Apart from manufactured chemicals, another culprit in the destruction of the Earth’s ozone layer is the gas ejected during massive volcanic eruptions, geoscientists have revealed.
Eruptive activity in Central America could have emitted enough ozone-depleting chemicals over the past 70,000 years, finds a new research.
“We have to be aware of this,” says study researcher Kirstin Krüger, a meteorologist at the Leibniz Institute of Marine Sciences at the University of Kiel (GEOMAR) in Germany. “Large-scale tropical eruptions have the potential to deplete ozone on a big scale.”
"As we have bromine and chlorine together, we believe that this can lead to substantial depletion. And this is from one single eruption."-- study researcher Kirstin Krüger.
Volcanic eruptions deliver ozone-damaging gases
The ozone layer is a thin, protective layer of the stratosphere, which shields the earth from the sun's ultraviolet rays.
Overexposure to these harmful rays can lead to skin cancer, cataracts, weakened immune systems, reduced crop yields and disruptions in plankton population.
Scientists found overwhelming evidence that volcanoes play a role in the destruction of ozone.
A recent discovery suggests that volcanic rocks in Nicaragua contain bromine, a reactive chemical known for accelerating ozone’s destruction in the upper atmosphere.
According to experts, when magma emitted to form those rocks it also released huge amounts of bromine into the air, large enough to cause local ozone depletion and affect stratospheric chemistry for several years.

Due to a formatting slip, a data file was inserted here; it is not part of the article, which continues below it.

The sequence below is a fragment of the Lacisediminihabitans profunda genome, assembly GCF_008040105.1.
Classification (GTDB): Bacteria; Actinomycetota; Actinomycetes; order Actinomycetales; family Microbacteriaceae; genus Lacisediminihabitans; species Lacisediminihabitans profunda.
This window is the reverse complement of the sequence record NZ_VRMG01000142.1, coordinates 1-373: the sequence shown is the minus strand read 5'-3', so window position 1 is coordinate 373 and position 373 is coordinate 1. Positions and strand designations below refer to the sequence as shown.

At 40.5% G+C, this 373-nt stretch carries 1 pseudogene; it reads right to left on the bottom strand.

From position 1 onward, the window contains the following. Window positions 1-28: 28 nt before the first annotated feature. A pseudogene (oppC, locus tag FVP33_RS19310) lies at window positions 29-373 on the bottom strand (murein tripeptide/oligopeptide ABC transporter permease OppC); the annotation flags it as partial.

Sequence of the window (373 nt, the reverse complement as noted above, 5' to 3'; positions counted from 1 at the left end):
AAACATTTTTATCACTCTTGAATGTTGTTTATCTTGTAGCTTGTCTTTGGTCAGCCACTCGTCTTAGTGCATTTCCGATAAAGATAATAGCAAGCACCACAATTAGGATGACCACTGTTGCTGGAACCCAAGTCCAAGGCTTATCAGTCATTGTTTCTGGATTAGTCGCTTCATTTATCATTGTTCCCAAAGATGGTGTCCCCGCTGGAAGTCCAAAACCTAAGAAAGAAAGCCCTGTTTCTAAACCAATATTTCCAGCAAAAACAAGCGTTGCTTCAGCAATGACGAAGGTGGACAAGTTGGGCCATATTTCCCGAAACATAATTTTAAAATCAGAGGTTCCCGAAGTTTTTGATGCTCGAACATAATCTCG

Magma rocks studied
In a bid to determine whether volcanoes could damage the ozone layer, the researchers they studied rocks formed at 14 previous Nicaraguan eruptions.
They measured levels of halogens (the group of highly reactive elements that bromine and chlorine belong to) in the lava rocks before as well as post-eruption.
The difference along with existing data about the size of the eruption helped them to detect the amount of bromine and chlorine released.
Studies have established that in large volcanic eruptions up to 25 percent of the halogens ejected can penetrate the stratosphere.
The analysis revealed that each eruption pumped two or three times the levels of humanly produced bromine and chlorine currently in the stratosphere.
"As we have bromine and chlorine together, we believe that this can lead to substantial depletion," Krüger said. "And this is from one single eruption."
Krüger presented the study on June 12 at an American Geophysical Union conference on volcanism and the atmosphere.